More than submarines: implications of AUKUS in the aviation sector

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Steps taken by the Biden administration to strengthen diplomatic and military ties with Australia by sharing, among other actions, British and US nuclear submarine technology through the establishment of the AUKUS Defense Partnership, have sparked much attention among academics and national security practitioners. Although the trilateral submarine deal has naturally attracted the majority of interest, several tactical and bilateral aspects of the partnership between the United States and Australia could have important implications, especially in the air field. Through cooperative diplomatic actions, the United States will likely improve its ability to compete strategically in the Indo-Pacific.

On September 16, US Secretary of Defense Lloyd Austin described UKUS-associated initiatives “to co-develop advanced defense capabilities” with Australia. Australian Defense Minister Peter Dutton amplified strategic intent of the AUKUS agreement by foreshadowing efforts to “improve our cooperation in terms of force posture, increase interoperability and deepen alliance activities in the Indo-Pacific”. These alliance deepening activities will include “rotational deployments of all types of US military aircraft to Australia.” The commander of the US Pacific Air Force also recently affirmed this strategic intent by describing his willingness to send all available US aircraft to the region, including fifth generation F-35 fighter jets, to Australia as part of these expanded rotations. These aircraft deployments will complement the existing Navy Rotational Force Darwin, which is a contingent of 2,500 US Marines on an annual six-month deployment to Australia.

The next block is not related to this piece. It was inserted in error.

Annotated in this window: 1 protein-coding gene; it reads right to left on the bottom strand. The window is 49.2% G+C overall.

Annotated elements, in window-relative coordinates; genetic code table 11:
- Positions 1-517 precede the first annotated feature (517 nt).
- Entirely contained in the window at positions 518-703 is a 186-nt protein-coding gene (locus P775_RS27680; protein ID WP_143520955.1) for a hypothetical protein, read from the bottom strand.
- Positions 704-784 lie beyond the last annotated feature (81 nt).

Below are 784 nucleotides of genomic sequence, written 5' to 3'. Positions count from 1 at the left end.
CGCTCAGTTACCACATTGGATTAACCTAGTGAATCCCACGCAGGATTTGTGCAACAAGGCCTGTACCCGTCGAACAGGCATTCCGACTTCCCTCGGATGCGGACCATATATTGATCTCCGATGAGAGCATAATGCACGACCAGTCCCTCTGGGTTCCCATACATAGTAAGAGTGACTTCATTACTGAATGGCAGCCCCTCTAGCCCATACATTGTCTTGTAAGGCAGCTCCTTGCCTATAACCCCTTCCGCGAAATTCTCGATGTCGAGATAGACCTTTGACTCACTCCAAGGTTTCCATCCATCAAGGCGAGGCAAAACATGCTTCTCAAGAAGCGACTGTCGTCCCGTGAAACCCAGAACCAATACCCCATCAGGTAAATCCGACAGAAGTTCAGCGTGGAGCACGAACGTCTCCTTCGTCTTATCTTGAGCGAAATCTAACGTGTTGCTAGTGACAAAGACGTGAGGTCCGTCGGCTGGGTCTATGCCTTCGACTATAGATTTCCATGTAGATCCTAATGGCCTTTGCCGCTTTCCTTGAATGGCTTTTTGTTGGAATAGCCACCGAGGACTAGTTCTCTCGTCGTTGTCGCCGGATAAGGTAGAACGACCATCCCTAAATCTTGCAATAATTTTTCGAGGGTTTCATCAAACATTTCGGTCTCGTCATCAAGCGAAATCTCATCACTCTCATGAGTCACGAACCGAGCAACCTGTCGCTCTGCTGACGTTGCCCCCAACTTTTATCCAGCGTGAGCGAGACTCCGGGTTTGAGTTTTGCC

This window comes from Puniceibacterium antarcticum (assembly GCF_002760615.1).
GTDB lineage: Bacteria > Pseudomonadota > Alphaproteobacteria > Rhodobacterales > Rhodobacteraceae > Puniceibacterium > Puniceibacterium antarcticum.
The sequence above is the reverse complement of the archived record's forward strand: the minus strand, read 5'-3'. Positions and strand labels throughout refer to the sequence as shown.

Safer:

Australia

China

Security alliances

Air power and military aircraft

Consistent, rotating deployments of all US aircraft models and variants in Australia have the potential to improve the US position in Indo-Pacific strategic competition in three ways. The first potential effect of the agreement, and perhaps the most important, is to enable the U.S. Air Force to practice and refine the burgeoning concept of Agile Combat Employment (ACE). ACE is a concept designed to scramble the processes of targeting an adversary by using multiple airfields in an area to disperse air forces and project combat power from many locations. These potential airfields range from rugged international airports to austere airstrips. In pursuing a force dispersal capability, the United States tacitly recognizes that the concept of a fixed, centralized air operations center used in post 9/11 conflicts for the past two decades – for example, at Ramstein, in Germany; Al Udeid Air Base, Qatar; and Bagram Air Base in Afghanistan – is likely less effective against current US threats.